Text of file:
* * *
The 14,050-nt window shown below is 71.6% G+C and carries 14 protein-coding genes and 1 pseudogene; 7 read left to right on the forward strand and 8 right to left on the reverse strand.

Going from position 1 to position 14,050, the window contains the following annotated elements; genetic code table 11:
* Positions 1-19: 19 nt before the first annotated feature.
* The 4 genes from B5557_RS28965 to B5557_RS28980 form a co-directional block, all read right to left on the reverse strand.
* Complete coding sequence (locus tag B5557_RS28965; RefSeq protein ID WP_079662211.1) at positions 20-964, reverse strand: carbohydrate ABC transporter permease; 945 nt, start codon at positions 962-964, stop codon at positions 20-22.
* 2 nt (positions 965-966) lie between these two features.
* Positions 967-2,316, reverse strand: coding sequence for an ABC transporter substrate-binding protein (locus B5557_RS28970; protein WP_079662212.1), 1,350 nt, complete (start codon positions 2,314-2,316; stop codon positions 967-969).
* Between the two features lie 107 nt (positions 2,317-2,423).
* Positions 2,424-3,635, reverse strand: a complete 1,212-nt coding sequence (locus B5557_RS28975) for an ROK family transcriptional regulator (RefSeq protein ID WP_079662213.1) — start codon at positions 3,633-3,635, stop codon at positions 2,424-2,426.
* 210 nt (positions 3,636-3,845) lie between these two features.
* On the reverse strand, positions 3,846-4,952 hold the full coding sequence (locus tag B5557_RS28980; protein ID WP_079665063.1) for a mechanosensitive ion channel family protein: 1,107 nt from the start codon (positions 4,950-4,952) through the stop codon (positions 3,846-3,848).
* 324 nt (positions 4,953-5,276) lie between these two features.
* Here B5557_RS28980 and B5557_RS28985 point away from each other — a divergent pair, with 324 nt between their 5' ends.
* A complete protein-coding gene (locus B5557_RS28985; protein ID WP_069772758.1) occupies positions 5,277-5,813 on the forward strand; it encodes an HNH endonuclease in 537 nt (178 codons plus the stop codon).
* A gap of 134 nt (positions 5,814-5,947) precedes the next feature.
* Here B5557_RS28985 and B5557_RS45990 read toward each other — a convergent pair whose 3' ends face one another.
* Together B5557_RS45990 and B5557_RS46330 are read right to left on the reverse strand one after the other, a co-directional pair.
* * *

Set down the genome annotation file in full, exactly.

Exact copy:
The 14,050-nt window shown below is 71.6% G+C and carries 14 protein-coding genes and 1 pseudogene; 7 read left to right on the forward strand and 8 right to left on the reverse strand.

Going from position 1 to position 14,050, the window contains the following annotated elements; genetic code table 11:
* Positions 1-19: 19 nt before the first annotated feature.
* The 4 genes from B5557_RS28965 to B5557_RS28980 form a co-directional block, all read right to left on the reverse strand.
* Complete coding sequence (locus tag B5557_RS28965; RefSeq protein ID WP_079662211.1) at positions 20-964, reverse strand: carbohydrate ABC transporter permease; 945 nt, start codon at positions 962-964, stop codon at positions 20-22.
* 2 nt (positions 965-966) lie between these two features.
* Positions 967-2,316, reverse strand: coding sequence for an ABC transporter substrate-binding protein (locus B5557_RS28970; protein WP_079662212.1), 1,350 nt, complete (start codon positions 2,314-2,316; stop codon positions 967-969).
* Between the two features lie 107 nt (positions 2,317-2,423).
* Positions 2,424-3,635, reverse strand: a complete 1,212-nt coding sequence (locus B5557_RS28975) for an ROK family transcriptional regulator (RefSeq protein ID WP_079662213.1) — start codon at positions 3,633-3,635, stop codon at positions 2,424-2,426.
* 210 nt (positions 3,636-3,845) lie between these two features.
* On the reverse strand, positions 3,846-4,952 hold the full coding sequence (locus tag B5557_RS28980; protein ID WP_079665063.1) for a mechanosensitive ion channel family protein: 1,107 nt from the start codon (positions 4,950-4,952) through the stop codon (positions 3,846-3,848).
* 324 nt (positions 4,953-5,276) lie between these two features.
* Here B5557_RS28980 and B5557_RS28985 point away from each other — a divergent pair, with 324 nt between their 5' ends.
* A complete protein-coding gene (locus B5557_RS28985; protein ID WP_069772758.1) occupies positions 5,277-5,813 on the forward strand; it encodes an HNH endonuclease in 537 nt (178 codons plus the stop codon).
* A gap of 134 nt (positions 5,814-5,947) precedes the next feature.
* Here B5557_RS28985 and B5557_RS45990 read toward each other — a convergent pair whose 3' ends face one another.
* Together B5557_RS45990 and B5557_RS46330 are read right to left on the reverse strand one after the other, a co-directional pair.